Yes, indeed. A few of the photos are from our archives and the pieces have already been sold, but others are on our Etsy shop site, or will be added soon. Some photos were of works in progress which now are in the process of being framed, quilted, made into pillows, etc. We are constantly adding new items to the shop. Just keep checking for them. If there is an item shown on a blog post that particularly interests you, and you don't see it on the shop site, just ask us about it (see our “Contact Us” page). We will be happy to tell you if it is available.

Thank you for asking!
Annake

Yellow rose needlepoint
Yellow Rose Needlepoint from the August 1, 2013 tutorial, now in our Etsy shop


 Creative Commons LicenseThis post by Annake's Garden is licensed under a Creative Commons Attribution-NonCommercial-ShareAlike 3.0 Unported License.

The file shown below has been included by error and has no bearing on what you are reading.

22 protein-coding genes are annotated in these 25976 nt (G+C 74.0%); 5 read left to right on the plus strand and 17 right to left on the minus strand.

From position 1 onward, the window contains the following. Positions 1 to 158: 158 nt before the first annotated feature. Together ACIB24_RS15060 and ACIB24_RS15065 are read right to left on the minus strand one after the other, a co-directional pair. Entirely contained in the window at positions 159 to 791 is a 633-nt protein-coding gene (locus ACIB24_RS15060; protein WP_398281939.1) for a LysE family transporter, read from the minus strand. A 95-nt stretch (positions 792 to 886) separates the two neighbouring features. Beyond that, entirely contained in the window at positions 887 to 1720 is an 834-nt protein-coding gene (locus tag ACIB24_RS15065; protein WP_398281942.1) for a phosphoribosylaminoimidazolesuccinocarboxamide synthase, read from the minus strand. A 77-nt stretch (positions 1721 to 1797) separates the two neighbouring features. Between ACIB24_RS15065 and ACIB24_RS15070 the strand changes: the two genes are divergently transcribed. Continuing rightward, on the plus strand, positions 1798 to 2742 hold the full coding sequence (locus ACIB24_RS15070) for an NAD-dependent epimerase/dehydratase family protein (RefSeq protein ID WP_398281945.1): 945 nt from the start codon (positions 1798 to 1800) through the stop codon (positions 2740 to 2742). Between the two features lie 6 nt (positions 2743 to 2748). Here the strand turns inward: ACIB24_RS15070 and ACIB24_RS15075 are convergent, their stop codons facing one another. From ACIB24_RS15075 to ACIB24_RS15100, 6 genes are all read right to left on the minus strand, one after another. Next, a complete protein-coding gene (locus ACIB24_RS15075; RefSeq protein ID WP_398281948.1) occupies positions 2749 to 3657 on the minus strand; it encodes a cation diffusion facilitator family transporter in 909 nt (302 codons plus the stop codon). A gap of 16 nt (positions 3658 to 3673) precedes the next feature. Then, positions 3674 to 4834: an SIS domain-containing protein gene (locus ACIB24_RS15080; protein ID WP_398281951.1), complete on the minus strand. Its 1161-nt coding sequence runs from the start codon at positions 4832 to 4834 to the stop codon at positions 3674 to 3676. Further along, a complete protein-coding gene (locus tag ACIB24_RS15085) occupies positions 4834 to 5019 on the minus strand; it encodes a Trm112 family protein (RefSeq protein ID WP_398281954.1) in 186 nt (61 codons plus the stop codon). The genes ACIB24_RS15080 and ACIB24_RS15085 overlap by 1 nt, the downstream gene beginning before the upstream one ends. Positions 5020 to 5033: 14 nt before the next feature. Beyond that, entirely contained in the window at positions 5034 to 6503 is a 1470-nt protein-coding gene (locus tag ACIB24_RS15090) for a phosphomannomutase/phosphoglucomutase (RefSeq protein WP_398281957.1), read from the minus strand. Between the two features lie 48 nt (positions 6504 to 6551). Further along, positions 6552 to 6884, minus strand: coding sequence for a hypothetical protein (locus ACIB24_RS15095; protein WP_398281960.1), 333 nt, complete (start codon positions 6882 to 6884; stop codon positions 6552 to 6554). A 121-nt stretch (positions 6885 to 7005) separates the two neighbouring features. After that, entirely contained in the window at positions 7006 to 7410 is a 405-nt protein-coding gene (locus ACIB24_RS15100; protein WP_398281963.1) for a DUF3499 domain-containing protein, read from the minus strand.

Thursday, September 12, 2013

Landscape Design Challenge for Needlepoint

Original needlepoint landscape "Saguaro Sunrise"
"Sunrise with Saguaro," available in our Etsy shop
I get really frustrated when people tell me, “I couldn't do an original design. I can't draw. I can't ever think of anything to do.” I want to say,”You're still breathing, aren't you?” As long as you're alive and able to see and move, you can have an original idea and you can certainly make an original design.